Clarrie’s war was over. He had faced the foe with extreme bravery in the heaviest battles of World War 1 but would suffer for the rest of his life, with the constant after effects of his wounds. Before embarking back to Australia, Clarrie had spent a total of 82 days in various military hospitals at Camiers, Havre and Wimereux before returning to England. Clarrie never returned to active service and was eventually discharged as medically unfit for further service. On 23rd August 1918, Clarrie re turned to Australia on board the MT “Medic” and discharged on 28th November 1918.

When Clarrie returned to Australia, like many young men who had experienced the horrors of war, he was admitted to the Rosemount Repatriation Hospital in Herston where he was to spend many months there convalescing from his illnesses and injuries, sustained in the artillery blast that buried him with his machine gun crew in 1917. He was there so often that he eventually became an orderly until he met a young Telephonist named Edith who worked for the Post Master General. Her name was Edith, who came from Emerald, in Queensland.

Despite necessary ongoing treatment as an outpatient, Clarrie and Edith were married at Emerald on 11th September 1922, then moved to Burleigh Heads on the Gold Coast well before it became famous as a holiday resort. They eventually raised three children in Arthur, Gladys and Shirley, in a small cottage in James Street for a short period, before moving to a house they called “Albion”. The house was situated opposite the Burleigh Heads State School, where the family spent many happy years.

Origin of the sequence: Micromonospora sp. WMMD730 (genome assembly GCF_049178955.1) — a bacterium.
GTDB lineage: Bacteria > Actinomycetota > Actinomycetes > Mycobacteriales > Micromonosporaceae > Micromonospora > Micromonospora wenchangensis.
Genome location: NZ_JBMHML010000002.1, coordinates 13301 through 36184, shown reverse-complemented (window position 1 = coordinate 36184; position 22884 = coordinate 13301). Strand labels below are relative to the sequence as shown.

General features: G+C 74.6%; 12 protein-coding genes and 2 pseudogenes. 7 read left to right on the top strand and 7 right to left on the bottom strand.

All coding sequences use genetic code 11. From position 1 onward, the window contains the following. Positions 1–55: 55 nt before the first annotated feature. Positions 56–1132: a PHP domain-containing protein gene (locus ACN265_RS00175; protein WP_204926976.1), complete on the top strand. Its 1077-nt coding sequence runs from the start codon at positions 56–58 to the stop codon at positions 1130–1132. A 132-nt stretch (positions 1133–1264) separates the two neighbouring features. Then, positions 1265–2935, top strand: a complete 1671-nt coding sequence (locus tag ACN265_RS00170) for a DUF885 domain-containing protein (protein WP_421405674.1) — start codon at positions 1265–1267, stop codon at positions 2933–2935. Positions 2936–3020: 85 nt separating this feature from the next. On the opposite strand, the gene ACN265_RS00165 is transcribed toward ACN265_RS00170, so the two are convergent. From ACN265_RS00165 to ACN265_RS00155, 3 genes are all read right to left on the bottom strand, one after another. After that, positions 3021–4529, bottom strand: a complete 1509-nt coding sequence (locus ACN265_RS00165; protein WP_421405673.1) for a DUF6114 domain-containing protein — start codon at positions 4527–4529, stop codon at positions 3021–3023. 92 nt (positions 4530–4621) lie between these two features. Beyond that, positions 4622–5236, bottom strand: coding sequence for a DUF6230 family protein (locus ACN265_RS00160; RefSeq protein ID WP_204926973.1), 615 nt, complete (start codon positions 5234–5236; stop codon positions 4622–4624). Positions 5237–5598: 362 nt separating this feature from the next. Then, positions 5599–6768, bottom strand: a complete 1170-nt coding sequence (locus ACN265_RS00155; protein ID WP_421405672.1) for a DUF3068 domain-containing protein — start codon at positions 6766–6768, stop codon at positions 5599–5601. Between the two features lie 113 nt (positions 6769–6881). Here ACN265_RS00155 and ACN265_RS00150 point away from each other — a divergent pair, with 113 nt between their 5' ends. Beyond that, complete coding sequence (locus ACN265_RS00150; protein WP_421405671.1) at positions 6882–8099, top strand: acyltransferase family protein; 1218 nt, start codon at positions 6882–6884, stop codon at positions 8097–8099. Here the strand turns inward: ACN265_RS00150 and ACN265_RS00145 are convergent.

Although Clarrie was never trained in mechanics, he soon learnt the trade and decided to purchase an old T model Ford with solid tyres, no windscreen, but room for 24 passengers. As there were no garages in Burleigh, Clarrie did all his own repairs and stored petrol for his bus in fuel cans. Clarrie was an enterprising man and soon began a business as the very first passenger bus service at Burleigh Heads, where he would meet the train every morning to convey holiday makers to a boarding house named “Burleigh Lodge”. It also became a daily bus service from central Burleigh to West Burleigh and when the road was opened for traffic to Southport, he was part of the Red Bus Service. So, for the next 40 years, Clarrie ran his bus service until he retired in 1960.

Clarrie was also a very community – minded man and was involved in many community projects as Burleigh grew into a holiday destination. One of his crowning achievements was his input into the establishment of the Soldiers Memorial Park to commemorate all those who died in the Great War. This park is situated in the middle of Burleigh Heads beside the Bowling Green. Such was his standing in the community, and a Nerang Shire Councillor for 10 years, Clarrie was honoured by having the park in central Burleigh Heads named, the Clarrie Francis Park.

Clarrie’s service in World War 1 and the injuries he suffered was always his greatest health problem, so much so, that Clarrie was admitted to the Greenslopes Repatriation Hospital where he passed on in July, 1970. A brave heart at rest.